Feminists in Congress Call for End to Trump’s Global Gag Rule
Harmful Trump administration policies, like the global gag rule—a U.S. policy that blocks U.S. federal funding for organizations that provide abortion counseling or referrals—have stood as obstacles preventing the delivery of reproductive care.
Now, in the throes of a pandemic, the coronavirus has only made access to and the availability of sexual and reproductive health care more difficult worldwide.
Due to harmful nature of the global gag rule, elected officials in both the U.S. House and Senate have sent letters to Secretary of State Mike Pompeo to call attention to the lack of availability of sexual and reproductive health globally.
The letters urge the State Department, as well as the Trump administration, to provide proper emergency global health funding for the United Nations Population Fund (UNFPA), as well as a humanitarian exemption to ensure UNFPA will be able to compete for emergency supplemental funds.
Both letters had wide-reaching, bicameral support. The House letter—led by Reps. Jackie Speier (CA-14), Barbara Lee (CA-13), Diana DeGette (CO-1), Nita Lowey (NY-17) and Eliot Engle (NY-16)—was signed by 109 additional Representatives.
The House letter notes that, “(s)ince January 2017, the administration’s expanded global gag rule has disrupted the delivery of health care services supported by U.S. global health assistance, and negatively impacted people who already face systemic barriers to care.”
The letter also notes that a “recent report from the Government Accountability Office (GAO) highlighted that the global gag rule has resulted in the denial of more than 50 global health awards, spanning HIV/AIDS, family planning and reproductive health, maternal and child health, tuberculosis, and even nutrition programs.”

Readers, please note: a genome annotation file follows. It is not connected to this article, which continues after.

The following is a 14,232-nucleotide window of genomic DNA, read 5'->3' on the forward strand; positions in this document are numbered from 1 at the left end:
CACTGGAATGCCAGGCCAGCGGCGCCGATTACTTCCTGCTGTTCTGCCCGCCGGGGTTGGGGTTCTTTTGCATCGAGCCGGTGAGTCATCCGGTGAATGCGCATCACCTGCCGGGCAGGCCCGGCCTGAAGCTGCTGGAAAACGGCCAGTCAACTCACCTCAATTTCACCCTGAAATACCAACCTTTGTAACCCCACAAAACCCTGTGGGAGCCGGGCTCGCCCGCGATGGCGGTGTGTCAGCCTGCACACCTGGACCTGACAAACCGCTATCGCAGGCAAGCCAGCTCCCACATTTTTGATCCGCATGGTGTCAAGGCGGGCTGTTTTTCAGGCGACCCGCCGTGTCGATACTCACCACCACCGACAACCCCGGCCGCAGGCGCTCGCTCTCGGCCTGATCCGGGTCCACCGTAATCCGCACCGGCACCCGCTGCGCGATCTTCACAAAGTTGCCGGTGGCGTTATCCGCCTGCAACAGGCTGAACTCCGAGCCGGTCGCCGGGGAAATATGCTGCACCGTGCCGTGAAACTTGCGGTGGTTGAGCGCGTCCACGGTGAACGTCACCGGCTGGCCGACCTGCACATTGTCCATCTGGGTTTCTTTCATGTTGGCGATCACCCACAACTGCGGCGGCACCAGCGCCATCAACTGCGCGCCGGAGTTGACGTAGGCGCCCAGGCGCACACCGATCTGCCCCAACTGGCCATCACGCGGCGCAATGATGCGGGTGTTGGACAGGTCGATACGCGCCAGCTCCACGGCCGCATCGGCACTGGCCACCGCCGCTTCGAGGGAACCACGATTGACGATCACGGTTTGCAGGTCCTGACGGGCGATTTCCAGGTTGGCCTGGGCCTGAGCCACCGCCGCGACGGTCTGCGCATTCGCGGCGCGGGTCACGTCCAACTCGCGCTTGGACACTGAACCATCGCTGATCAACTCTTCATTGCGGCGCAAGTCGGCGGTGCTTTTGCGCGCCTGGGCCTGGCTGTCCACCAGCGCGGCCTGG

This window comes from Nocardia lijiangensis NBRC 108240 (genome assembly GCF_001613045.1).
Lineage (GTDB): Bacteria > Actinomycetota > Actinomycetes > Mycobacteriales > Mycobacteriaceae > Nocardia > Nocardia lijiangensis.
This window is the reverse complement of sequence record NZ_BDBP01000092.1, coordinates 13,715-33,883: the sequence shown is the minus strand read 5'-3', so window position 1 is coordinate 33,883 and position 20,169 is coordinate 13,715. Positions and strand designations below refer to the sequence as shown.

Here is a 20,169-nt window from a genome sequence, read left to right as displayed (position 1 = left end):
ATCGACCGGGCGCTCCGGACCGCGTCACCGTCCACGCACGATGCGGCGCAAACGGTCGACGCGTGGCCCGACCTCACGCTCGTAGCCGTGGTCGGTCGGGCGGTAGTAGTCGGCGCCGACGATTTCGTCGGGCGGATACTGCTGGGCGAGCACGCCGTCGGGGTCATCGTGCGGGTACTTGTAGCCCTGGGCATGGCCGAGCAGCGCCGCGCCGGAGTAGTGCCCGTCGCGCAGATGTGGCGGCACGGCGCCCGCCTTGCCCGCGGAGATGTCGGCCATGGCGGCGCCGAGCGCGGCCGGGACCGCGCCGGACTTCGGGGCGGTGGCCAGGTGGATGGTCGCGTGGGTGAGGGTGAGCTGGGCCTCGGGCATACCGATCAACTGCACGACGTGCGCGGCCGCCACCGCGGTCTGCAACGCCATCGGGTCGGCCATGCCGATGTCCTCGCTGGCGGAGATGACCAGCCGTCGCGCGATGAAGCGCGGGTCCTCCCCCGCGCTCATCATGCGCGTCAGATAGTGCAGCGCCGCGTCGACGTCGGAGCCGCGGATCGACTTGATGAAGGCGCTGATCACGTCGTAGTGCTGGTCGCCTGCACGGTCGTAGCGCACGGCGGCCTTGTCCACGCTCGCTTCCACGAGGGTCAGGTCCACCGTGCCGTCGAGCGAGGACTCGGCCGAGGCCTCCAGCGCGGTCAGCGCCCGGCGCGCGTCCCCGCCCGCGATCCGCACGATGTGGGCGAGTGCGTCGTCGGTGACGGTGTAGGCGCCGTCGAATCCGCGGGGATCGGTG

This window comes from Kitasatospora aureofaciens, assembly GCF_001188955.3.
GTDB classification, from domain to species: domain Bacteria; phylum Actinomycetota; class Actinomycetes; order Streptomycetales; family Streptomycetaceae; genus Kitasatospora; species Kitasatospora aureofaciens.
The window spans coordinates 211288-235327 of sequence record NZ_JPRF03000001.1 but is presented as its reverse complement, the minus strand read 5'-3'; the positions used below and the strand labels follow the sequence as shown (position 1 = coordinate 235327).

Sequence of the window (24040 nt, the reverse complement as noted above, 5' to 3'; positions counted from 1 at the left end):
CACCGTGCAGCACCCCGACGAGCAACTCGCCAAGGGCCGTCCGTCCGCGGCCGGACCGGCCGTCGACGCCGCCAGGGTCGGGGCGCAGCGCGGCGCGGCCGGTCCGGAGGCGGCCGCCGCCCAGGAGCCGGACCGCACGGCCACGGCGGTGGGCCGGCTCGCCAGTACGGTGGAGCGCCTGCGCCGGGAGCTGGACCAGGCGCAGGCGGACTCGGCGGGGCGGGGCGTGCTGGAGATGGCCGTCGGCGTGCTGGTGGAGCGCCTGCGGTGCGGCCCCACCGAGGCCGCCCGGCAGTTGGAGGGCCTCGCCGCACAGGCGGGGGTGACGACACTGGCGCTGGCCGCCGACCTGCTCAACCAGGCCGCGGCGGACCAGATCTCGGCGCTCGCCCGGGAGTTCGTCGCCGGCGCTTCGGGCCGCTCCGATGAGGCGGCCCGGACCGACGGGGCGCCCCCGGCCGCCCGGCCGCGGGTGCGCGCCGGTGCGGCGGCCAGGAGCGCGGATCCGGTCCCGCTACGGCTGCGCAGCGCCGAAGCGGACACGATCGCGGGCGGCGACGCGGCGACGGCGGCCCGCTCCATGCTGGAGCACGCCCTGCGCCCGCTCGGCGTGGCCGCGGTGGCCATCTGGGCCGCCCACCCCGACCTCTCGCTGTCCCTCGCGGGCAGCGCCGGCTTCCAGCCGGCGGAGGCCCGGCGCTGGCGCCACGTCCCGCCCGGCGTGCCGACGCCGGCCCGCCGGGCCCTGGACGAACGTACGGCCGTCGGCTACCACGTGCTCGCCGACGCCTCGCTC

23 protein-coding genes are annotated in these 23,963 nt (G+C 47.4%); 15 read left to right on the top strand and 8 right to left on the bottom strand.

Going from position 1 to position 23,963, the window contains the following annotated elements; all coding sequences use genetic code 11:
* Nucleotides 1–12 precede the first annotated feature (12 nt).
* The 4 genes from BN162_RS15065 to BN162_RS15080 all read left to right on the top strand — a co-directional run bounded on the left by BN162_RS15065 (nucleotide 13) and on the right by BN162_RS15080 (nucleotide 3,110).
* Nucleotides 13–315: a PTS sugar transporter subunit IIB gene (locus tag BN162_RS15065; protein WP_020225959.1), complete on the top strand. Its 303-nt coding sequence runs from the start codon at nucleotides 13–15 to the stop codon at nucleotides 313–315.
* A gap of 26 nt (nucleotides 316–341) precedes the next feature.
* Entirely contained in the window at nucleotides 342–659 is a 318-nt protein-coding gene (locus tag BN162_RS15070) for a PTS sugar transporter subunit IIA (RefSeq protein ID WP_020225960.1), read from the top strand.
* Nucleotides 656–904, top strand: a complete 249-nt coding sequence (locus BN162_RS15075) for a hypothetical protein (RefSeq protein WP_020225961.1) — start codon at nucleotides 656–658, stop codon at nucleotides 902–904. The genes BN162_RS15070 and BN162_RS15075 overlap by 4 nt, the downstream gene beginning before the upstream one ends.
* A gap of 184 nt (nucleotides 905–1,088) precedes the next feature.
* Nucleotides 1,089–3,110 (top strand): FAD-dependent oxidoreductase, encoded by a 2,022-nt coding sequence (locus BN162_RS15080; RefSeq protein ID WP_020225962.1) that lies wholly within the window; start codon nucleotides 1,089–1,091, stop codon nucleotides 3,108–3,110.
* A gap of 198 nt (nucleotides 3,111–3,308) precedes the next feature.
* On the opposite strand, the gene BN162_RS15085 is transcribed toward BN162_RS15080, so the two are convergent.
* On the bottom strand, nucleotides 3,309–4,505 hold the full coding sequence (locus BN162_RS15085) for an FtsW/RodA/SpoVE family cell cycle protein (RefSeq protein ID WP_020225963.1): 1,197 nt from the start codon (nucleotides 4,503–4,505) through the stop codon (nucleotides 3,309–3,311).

These results highlight the very real—and extremely dangerous—health risks that come along with the expansion of the global gag rule.
Research by the Guttmacher Institute shows the impact of COVID on sexual and reproductive health—including supply chain disruption for contraceptives and forced shutdowns of health clinics—and demonstrates the urgency of these demands in order to save lives.
Speier addresses this research in her release, noting:
“Even a 10 percent decrease in access to sexual and reproductive care in 132 low- and middle-income countries—covering 1.6 billion women of reproductive age—will result in an additional 15 million unintended pregnancies; three million unsafe abortions and 1,000 maternal deaths due to unsafe abortions.
“Additionally, 1.7 million more women will give birth and 2.6 million newborns will experience major complications but not receive the care they need, resulting in an additional 28,000 maternal deaths and 168,000 newborn deaths.”
The Senate letter reiterates these points, arguing that research on the global gag rule:
“shows the policy limits access to sexual and reproductive health services and supplies, particularly in hard to reach and vulnerable communities.
“In light of the COVID-19 pandemic and the urgent need for global coordination, we are especially concerned the global gag rule has further weakened already fragile health systems and may be hindering our ability to effectively work with other donors and the full range of partners responding to this growing crisis.”
The COVID pandemic has highlighted the necessity and urgency associated with eliminating the global gag rule for appropriate UNFPA funding—but until the U.S. ends the global gag rule for good, it will continue to jeopardize the health, safety and well-being of millions of people who deserve proper sexual and reproductive health care even, and especially, during a global pandemic.